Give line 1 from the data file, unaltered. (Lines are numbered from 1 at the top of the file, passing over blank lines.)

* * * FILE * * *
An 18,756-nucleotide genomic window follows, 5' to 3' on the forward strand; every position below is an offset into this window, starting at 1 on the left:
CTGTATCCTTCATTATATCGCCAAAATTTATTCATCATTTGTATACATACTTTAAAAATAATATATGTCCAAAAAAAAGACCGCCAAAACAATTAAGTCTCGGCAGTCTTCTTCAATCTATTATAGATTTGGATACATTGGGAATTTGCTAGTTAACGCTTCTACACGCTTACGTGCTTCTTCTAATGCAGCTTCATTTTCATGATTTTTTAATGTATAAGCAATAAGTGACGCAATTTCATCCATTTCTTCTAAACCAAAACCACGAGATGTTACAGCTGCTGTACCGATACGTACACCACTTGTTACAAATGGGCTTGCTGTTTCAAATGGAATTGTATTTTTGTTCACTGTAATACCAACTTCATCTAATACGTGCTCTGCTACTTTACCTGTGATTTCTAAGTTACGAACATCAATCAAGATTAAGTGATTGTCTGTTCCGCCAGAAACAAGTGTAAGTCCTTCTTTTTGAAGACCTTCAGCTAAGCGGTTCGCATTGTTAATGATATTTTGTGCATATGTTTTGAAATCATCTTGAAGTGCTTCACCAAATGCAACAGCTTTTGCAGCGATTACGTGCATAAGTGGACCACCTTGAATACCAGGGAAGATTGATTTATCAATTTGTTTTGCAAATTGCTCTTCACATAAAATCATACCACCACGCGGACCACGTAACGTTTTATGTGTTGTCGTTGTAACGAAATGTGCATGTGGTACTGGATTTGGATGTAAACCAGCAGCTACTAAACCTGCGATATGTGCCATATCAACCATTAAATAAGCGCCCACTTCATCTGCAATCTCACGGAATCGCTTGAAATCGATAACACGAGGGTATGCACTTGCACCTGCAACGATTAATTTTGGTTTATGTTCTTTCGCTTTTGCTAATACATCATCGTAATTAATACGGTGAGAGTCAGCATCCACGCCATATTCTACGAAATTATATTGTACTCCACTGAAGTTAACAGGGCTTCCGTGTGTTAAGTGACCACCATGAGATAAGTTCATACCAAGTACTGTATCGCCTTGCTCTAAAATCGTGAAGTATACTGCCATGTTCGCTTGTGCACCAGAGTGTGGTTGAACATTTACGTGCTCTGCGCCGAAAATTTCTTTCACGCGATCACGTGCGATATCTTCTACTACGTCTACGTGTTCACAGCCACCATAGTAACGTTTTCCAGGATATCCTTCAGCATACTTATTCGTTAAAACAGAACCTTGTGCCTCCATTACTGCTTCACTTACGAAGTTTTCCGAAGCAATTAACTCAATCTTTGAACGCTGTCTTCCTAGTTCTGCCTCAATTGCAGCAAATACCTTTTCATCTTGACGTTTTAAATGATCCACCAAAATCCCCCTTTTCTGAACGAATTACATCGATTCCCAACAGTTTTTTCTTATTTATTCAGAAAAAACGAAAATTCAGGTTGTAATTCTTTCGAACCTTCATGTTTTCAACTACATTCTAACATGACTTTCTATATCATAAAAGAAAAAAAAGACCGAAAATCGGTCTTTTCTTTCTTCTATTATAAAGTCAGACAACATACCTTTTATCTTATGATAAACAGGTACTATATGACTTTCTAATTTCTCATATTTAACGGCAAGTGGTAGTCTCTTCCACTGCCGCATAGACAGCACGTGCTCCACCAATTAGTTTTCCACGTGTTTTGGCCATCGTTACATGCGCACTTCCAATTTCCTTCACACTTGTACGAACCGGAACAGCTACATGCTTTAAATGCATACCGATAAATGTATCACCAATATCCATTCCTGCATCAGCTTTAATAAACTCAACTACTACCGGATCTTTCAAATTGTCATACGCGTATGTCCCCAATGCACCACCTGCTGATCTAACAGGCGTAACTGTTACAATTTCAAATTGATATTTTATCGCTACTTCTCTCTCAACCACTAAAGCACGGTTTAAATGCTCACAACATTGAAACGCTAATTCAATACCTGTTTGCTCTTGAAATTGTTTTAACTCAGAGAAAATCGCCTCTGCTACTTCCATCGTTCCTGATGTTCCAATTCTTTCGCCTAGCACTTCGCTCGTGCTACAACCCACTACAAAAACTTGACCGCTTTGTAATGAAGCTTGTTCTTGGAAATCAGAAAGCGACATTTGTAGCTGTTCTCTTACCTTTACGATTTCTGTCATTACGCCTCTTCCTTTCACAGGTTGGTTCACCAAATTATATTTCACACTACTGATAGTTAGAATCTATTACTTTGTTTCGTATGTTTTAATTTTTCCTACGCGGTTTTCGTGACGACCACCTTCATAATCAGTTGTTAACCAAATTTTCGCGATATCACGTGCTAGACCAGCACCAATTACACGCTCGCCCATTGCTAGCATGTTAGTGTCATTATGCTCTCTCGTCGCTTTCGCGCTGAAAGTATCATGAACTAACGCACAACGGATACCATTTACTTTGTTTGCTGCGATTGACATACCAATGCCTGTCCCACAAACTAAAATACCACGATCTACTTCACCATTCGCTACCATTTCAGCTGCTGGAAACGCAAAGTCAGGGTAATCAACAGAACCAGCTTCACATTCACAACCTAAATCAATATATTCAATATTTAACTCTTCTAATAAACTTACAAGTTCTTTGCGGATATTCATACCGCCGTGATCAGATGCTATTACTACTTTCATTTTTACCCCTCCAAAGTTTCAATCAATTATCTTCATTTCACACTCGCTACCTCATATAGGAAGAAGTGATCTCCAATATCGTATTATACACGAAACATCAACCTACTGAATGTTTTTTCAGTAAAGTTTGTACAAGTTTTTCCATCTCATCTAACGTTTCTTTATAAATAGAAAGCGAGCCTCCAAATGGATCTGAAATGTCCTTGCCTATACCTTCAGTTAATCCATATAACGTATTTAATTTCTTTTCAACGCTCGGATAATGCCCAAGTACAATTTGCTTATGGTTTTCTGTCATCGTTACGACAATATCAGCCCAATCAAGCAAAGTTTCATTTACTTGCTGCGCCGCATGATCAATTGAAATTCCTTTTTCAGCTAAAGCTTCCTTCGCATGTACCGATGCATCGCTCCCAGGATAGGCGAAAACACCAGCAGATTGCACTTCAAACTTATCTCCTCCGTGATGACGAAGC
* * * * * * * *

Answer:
An 18,756-nucleotide genomic window follows, 5' to 3' on the forward strand; every position below is an offset into this window, starting at 1 on the left: